Consistent message proves sweet victory

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At first glance, Anne Baxter Rewey's degree in industrial engineering may seem unrelated to her current job as director of marketing for McNeil Nutritionals' Splenda, a sugar substitute she has helped grow to a top brand in food outlets.

But she'll tell you that is inaccurate. Marketing in general, Ms. Rewey says, is extremely quantitative, and "certainly at [McNeil parent] Johnson & Johnson, we're grounded in the data ... taking a disciplined approach to developing meaningful brands."

Ms. Rewey, 35, took her degree from the University of Michigan to Morgan Stanley. She later handled marketing functions at Ford Motor Co. and Johnson & Johnson's Tylenol. She credits the chance to head up the Splenda launch to what she calls "a relentless desire to figure out what it will take from a data and consumer perspective to grow the business."

Such passion, she says, was evidenced by her ideas on reaching out in breakthrough ways to Hispanics and other ethnic consumers for Children's Tylenol, and well as her work launching more overarching brand franchise work for Tylenol.

She hasn't disappointed the higher-ups at J&J. According to Information Resources Inc., for the week of April 20, the Splenda brand came in No. 1 in the nearly $300 million tabletop sweetener market, with a 34.2% share of the category vs. 27.4% for Merisant Co.'s Equal and 25% for Cumberland Packing Co.'s Sweet `N Low. IRI data include food and drugstores and mass markets. (Some estimates of the tabletop sweetener market are closer to $1.2 billion because they also include the sizable foodservice market and other outlets.)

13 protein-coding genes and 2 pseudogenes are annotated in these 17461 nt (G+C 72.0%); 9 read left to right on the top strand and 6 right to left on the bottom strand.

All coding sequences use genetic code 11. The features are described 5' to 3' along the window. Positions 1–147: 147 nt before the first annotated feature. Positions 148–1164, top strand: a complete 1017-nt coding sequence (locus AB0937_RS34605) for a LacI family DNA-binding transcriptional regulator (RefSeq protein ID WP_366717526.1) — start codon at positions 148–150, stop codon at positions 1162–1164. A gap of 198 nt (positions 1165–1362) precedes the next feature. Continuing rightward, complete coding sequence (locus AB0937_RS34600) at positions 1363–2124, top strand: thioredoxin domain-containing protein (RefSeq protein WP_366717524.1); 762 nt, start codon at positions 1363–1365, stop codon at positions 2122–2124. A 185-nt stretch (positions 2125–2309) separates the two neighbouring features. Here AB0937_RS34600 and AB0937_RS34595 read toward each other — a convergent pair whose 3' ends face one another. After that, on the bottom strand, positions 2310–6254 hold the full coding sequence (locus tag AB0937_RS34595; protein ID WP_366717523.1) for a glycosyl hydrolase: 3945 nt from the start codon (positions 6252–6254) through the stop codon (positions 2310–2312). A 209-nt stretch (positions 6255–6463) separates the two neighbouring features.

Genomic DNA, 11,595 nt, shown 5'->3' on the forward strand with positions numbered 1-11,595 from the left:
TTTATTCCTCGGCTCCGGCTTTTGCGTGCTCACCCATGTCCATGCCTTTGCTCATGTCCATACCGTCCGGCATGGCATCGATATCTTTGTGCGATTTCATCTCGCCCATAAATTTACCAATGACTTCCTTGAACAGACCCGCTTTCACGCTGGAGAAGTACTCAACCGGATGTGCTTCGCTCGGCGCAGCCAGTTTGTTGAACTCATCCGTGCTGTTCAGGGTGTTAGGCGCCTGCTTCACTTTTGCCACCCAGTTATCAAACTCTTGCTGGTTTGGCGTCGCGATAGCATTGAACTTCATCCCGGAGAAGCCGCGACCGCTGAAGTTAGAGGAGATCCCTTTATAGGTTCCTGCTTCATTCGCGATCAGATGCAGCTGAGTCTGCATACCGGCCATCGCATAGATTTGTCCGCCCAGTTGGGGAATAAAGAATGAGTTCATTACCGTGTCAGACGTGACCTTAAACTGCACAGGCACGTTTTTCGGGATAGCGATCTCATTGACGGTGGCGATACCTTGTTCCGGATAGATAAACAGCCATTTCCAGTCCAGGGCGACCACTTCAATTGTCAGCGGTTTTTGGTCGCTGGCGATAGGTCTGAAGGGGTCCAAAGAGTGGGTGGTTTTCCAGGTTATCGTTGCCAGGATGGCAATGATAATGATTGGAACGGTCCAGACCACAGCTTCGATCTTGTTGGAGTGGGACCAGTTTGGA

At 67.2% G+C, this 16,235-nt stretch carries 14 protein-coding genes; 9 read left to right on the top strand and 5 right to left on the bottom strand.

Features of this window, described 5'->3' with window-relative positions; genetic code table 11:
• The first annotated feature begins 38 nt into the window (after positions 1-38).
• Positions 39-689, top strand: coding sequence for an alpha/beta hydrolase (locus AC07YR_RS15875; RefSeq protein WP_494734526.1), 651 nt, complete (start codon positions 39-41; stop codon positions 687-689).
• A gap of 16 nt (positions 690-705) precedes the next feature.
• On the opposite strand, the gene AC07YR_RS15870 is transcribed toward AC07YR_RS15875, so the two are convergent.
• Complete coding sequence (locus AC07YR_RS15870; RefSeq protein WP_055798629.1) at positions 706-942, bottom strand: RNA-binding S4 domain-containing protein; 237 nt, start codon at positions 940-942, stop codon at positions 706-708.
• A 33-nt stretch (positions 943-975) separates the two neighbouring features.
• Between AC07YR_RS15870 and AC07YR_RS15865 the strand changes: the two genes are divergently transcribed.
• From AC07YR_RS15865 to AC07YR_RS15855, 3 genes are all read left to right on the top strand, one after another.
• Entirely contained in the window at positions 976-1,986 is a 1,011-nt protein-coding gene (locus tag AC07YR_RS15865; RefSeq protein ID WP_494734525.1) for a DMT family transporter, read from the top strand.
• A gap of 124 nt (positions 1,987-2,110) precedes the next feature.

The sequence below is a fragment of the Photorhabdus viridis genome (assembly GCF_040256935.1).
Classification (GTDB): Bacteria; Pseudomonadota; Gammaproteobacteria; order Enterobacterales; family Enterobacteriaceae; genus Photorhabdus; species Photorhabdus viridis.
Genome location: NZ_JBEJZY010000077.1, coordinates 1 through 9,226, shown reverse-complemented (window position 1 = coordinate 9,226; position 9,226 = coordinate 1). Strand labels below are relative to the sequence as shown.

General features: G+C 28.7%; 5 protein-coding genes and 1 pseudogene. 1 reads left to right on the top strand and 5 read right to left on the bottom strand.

In 52-week IRI data for the period ended March 23, Splenda is a close No. 2 behind Equal, but with sales growth of 82% vs. Equal's decline of 7.5% and flat sales for Sweet `N Low.

The growth can be attributed, according to Ms. Rewey, to a consistent message for Splenda, which has been positioned from day one as the only no-calorie sweetener made with sugar. That message has been brought to life via TV advertising from Interpublic Group of Cos.' Alchemy, New York. Its message was driven home through a variety of "passion-point marketing" sampling, including a Valentine's Day promotion offering Splenda-sweetened Necco sweethearts. McNeil spent $12.3 million marketing Splenda in 2002, according to TNS Media Intelligence/CMR.

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